Thirdly, monetary history is, contrary to what bitcoiners might believe, not a steady upward race towards harder and harder money. Monetary functions such as the medium of exchange and the unit of account were seldomly even united into one asset such as we tend to think about money today (one asset, serving 2, 3 or 4 functions). Rather, many different currencies and units of accounts co-emerged, evolved, overtook one another in response to shifting market prices or government interventions, declined, disappeared or re-appeared as ghost money. My favorite – albeit biased – example is early modern Sweden with its copper-based trimetallism (copper, silver, gold), varying units of account, seven strictly separated coins and notes (for instance, both Stockholms Banco and what would later develop into Sveriges Riksbank, had to keep accounts in all seven currencies, repaying deposits in the same currency as deposited), as well as governmental price controls for exports of copper, partly counteracting effects of Gresham’s Law.
The two major mistakes I believe bitcoiners make in their selective reading of monetary theory and history are:
1) they don’t seem to understand that money supply is not the only dimension that money users value. The hardness of money – ie, the difficulty to increase supply – as an anchoring of price levels or stability in purchasing power is one dimension of money’s quality – far from the only. Reliability, user experience (not you tech nerds, but normal people), storage and transaction costs, default-risk as well as network effects might be valued higher from the consumers’ point of view.
2) Network effects: paradoxically, bitcoiners in quibbling with proponents of other coins (Ethereum, ripple, dash etc) seem very well aware of the network effects operating in money (see ‘winner-takes-it-all’ arguments). Unfortunately, they seem to opportunistically ignore the switching costs involved for both individuals and the monetary system as a whole. Even if bitcoin were a better money that could service one or more of the function of money better than our current monetary system, that would not be enough in the presence of pretty large switching costs. Bitcoin as money has to be sufficiently superior to warrant a switch.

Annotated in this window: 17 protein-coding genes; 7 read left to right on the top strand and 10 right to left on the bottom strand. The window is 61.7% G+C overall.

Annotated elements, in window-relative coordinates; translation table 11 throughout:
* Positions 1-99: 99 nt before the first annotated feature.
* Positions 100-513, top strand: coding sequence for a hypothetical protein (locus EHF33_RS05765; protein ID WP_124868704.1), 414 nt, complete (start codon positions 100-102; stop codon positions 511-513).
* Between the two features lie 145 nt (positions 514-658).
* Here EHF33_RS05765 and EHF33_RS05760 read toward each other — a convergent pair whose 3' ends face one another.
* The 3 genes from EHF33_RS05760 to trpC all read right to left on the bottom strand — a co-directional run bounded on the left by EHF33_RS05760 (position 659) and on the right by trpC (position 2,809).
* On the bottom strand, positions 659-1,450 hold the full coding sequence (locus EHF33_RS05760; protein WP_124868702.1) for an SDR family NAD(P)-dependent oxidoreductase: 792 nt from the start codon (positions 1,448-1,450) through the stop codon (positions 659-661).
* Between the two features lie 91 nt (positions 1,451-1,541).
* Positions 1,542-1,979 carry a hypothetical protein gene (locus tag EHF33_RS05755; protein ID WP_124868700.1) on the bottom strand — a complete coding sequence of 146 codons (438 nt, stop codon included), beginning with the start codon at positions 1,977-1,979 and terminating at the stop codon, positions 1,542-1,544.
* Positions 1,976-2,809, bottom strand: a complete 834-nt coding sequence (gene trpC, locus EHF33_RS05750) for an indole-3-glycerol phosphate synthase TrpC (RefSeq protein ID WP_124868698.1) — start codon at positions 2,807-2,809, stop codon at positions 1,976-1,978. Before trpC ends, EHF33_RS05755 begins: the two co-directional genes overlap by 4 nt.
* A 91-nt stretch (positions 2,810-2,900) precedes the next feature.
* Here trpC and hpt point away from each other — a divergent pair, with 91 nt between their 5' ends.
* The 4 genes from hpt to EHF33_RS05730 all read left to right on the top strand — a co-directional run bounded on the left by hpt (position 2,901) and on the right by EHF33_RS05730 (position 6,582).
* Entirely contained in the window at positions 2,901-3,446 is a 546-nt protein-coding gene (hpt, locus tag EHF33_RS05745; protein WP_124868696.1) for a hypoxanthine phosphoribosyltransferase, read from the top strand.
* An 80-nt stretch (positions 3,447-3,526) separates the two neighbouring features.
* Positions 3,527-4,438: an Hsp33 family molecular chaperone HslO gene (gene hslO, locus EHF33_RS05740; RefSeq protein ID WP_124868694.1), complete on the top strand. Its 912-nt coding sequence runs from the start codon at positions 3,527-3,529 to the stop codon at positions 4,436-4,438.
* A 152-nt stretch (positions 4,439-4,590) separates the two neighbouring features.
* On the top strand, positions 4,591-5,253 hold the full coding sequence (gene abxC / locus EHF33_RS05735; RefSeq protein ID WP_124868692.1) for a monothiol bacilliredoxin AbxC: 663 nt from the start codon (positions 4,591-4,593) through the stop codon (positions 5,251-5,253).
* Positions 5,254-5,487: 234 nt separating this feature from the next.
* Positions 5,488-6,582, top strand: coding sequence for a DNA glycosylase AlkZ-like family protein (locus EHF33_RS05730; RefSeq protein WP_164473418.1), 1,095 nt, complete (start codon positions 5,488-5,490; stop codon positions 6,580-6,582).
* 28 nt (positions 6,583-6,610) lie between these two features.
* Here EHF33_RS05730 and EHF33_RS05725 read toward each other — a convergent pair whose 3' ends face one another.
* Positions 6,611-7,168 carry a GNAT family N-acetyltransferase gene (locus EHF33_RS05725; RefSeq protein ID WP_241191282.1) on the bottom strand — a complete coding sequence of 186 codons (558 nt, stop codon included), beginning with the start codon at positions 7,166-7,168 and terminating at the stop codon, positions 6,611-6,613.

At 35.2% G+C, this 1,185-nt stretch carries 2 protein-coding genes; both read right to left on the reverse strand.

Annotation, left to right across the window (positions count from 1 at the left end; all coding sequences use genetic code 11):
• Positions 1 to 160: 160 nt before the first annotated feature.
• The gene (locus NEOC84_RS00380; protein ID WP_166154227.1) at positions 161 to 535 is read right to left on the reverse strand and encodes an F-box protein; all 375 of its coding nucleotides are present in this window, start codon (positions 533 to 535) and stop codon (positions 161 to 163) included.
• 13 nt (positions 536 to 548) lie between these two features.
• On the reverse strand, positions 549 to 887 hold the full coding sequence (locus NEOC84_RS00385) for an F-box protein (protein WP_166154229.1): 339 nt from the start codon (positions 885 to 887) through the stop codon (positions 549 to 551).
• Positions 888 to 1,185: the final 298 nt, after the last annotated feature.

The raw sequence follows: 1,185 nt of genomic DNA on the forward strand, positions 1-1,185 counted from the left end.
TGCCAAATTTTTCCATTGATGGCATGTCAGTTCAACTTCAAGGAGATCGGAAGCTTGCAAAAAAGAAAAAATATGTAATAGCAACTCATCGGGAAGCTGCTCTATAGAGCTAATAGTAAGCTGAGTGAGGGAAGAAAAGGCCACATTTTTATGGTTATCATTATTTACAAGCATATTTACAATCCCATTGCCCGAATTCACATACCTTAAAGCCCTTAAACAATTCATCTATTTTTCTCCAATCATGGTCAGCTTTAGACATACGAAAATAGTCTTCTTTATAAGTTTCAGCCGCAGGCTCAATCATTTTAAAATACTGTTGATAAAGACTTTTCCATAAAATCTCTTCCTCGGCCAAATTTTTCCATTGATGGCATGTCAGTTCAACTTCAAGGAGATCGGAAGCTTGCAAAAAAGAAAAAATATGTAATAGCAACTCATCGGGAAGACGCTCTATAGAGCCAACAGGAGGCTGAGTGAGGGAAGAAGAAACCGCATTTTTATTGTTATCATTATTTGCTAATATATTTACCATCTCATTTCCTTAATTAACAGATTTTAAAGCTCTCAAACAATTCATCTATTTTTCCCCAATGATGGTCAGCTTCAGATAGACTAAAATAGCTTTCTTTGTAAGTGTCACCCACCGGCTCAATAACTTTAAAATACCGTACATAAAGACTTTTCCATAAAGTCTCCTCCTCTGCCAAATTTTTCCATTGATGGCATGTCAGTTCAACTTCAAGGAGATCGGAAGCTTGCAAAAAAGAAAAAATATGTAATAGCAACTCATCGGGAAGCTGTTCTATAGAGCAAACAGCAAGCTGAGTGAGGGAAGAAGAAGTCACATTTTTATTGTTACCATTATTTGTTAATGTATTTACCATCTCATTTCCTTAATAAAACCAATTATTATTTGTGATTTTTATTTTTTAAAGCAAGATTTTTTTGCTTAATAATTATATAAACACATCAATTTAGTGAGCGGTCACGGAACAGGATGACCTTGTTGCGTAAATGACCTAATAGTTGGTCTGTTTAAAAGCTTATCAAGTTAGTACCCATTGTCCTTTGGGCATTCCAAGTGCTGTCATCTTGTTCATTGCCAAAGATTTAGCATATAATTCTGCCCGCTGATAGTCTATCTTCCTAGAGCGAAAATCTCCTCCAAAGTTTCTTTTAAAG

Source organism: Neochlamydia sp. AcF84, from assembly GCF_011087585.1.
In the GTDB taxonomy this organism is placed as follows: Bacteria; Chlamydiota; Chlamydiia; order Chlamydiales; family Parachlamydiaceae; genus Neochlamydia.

Bitcoiners love to invoke history of money and its progression from inferior to superior money – a story in which bitcoin seems like the natural next progression. Unfortunately, most of their accounts are lacking in theory, and definitely in history. The monetary economist and early Nobel Laureate John Hicks used to say that monetary theory “belongs to monetary history, in a way that economic theory does not always belong to economic history.”
Current disputes over bitcoin and central banking epitomize that completely.
Economics is the dismal science, as Thomas Carlyle infamously said, reprising John Stuart Mill for defending the abolishment of slavery in the British Empire. But if being a “dismal science” includes respecting individual rights and standing up for early ideas of subjective, revealed, preferences – sign me up! Indeed, British economist Diane Coyle wisely pointed out that we should probably wear the charge as a badge of honor.
Non-economists, quite wrongly, attack economics for considering itself the “Queen of the Social Science”, firing up slurs, insults and contours: Economism, economic imperialism, heartless money-grabbers. Instead, I posit, one of our great contributions to mankind lies in clarity and, quoting Joseph Persky “an acute sensitivity to budget constraints and opportunity costs.”
An age-old way to see this mismatch is measuring the beliefs held by the vast majority of economists and the general public (Browsing the Chicago IGM surveys gives some examples of this). Bryan Caplan illustrates this very well in his 2006 book The Myth of the Rational Voter:
Noneconomists and economists appear to systematically disagree on an array of topics. The SAEE [“Survey of Americans and Economists on the Economy”] shows that they do. Economists appear to base their beliefs on logic and evidence. The SAEE rules out the competing theories that economists primarily rationalize their self-interest or political ideology. Economists appear to know more about economics than the public. (p. 83)